Daily Archives: January 7, 2017

The Mediterranean Diet – What About Crete?

Cretan dietician Elena Paraventes gives an impassionate talk about the role of Crete in the understanding of the Mediterranean diet.

First of all I think the talk is a little polarising in that Paraventes presents a Cretacentric view of the Mediterranean diet.

But I think that’s a good thing.

There’s a strong case for saying that other countries around the Mediterranean have a Mediterranean diet. Olive oil for instance is a central feature of the Mediterranean diet and this is used in many countries around the Mediterranean. Seafood is also a central feature of countries around the Mediterranean.

What Paraventes refers to is the original study which led to the concept of the Mediterranean diet – this study took place in Crete (see video below which shows some of the landscapes of Crete).

Paraventes discusses the ‘Representative List of Intangible Cultural Heritage of Humanity in 2013’. To be fair this doesn’t include Crete.

Paraventes talks about the trend for moving away from a traditional Cretan diet to including more processed foods. We have a lot of food choice these days and therefore it’s interesting to see that while many people around the world might strive towards a Mediterranean diet, this might even be difficult for members of the original population with the demands on people’s time that we experience today.

Paraventes has hit on an important point which is peculiar not just to the Mediterranean diet – the impact of globalisation on cultures.

We can hypothesise that cultures have developed over millenia and through trial-and-error developed effective solutions for common problems. Globalisation solves different problems – the most important one being the scale of production. This doesn’t always match with the problems being solved at a local level over longer periods of time.

I think Paraventes has an important role to play. By representing one point-of-view on the Mediterranean diet, she can foster debate and help us develop a more nuanced understand of what the Meditteranean diet was, is and will become.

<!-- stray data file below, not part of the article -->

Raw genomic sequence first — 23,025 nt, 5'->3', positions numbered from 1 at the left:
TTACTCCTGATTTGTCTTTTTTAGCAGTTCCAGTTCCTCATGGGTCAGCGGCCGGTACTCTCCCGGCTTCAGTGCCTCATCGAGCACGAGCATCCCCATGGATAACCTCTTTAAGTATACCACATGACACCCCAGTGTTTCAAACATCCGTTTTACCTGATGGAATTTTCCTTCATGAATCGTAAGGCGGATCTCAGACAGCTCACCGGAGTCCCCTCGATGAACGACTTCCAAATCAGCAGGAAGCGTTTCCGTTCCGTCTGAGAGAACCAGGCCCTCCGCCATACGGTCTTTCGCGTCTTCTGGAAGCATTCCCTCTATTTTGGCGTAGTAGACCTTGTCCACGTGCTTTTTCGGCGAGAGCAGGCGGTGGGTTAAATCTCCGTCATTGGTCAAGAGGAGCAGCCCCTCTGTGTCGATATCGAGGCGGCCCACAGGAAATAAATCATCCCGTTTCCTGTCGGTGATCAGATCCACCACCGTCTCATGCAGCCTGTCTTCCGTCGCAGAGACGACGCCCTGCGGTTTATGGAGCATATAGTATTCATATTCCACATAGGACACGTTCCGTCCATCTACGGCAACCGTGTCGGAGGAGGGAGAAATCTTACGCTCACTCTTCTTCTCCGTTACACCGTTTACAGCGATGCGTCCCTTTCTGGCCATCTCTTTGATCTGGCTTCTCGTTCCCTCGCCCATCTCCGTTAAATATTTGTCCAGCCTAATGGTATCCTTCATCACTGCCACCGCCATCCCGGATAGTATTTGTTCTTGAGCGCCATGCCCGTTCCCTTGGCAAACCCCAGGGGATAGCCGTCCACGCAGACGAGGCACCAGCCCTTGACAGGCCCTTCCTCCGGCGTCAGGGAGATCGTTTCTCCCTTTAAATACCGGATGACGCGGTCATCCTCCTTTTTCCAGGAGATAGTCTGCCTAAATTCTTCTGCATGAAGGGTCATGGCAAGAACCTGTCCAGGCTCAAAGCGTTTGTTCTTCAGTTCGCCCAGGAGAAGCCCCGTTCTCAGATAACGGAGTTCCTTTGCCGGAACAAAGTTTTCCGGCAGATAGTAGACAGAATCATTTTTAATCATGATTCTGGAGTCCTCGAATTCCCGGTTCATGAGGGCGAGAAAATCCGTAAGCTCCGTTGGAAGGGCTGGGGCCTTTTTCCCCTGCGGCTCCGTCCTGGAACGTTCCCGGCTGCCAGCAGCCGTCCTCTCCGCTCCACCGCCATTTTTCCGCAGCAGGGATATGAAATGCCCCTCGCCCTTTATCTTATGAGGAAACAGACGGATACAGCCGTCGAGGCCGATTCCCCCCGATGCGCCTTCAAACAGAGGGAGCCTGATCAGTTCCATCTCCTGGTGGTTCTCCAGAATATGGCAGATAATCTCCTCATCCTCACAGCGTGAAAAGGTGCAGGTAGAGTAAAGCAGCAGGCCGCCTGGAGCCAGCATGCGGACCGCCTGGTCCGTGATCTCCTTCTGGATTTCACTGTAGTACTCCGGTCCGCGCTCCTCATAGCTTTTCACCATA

Index: There are indices for the TAWOP site here and here

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TAWOP Channel: You can follow the TAWOP Channel on YouTube by clicking on this link.

Responses: If you have any comments, you can leave them below or alternatively e-mail justinmarley17@yahoo.co.uk.

Disclaimer: The comments made here represent the opinions of the author and do not represent the profession or any body/organisation. The comments made here are not meant as a source of medical advice and those seeking medical advice are advised to consult with their own doctor. The author is not responsible for the contents of any external sites that are linked to in this blog.

Conflicts of Interest: *For potential conflicts of interest please see the About section.

 

Creating a Health Information Exchange in Alabama

There is an interesting talk by Paul Brannan about setting up a health information exchange (HIE) in Alabama. Paul Brannan is the state health IT coordinator as well as the director of One Health Record®.

Brannan talks about how multiple care providers can link up through One Health Record®. What I found interesting was the opportunity for healthcare providers to become part of a community through the HIE. Barriers were lowered for providers by the utilisation of middleware that simplifies the process of joining.

The benefits that were espoused for patients and providers were also quite interesting. The suggestion that patients might want to seek out providers who have electronic records and were part of a HIE was particularly interesting.

What was particularly fascinating was that Brennan describes how people that were displaced during tornadoes and hurricanes, were at an advantage in terms of being treated elsewhere if their original provider used electronic health records.

The Health Information Exchange is the new healthcare paradigm of the early twenty first century which holds promise for better healthcare delivery in the future.

Index: There are indices for the TAWOP site here and here

Twitter: You can follow ‘The Amazing World of Psychiatry’ Twitter by clicking on this link.

TAWOP Channel: You can follow the TAWOP Channel on YouTube by clicking on this link.

Responses: If you have any comments, you can leave them below or alternatively e-mail justinmarley17@yahoo.co.uk.

Disclaimer: The comments made here represent the opinions of the author and do not represent the profession or any body/organisation. The comments made here are not meant as a source of medical advice and those seeking medical advice are advised to consult with their own doctor. The author is not responsible for the contents of any external sites that are linked to in this blog.

Conflicts of Interest: *For potential conflicts of interest please see the About section.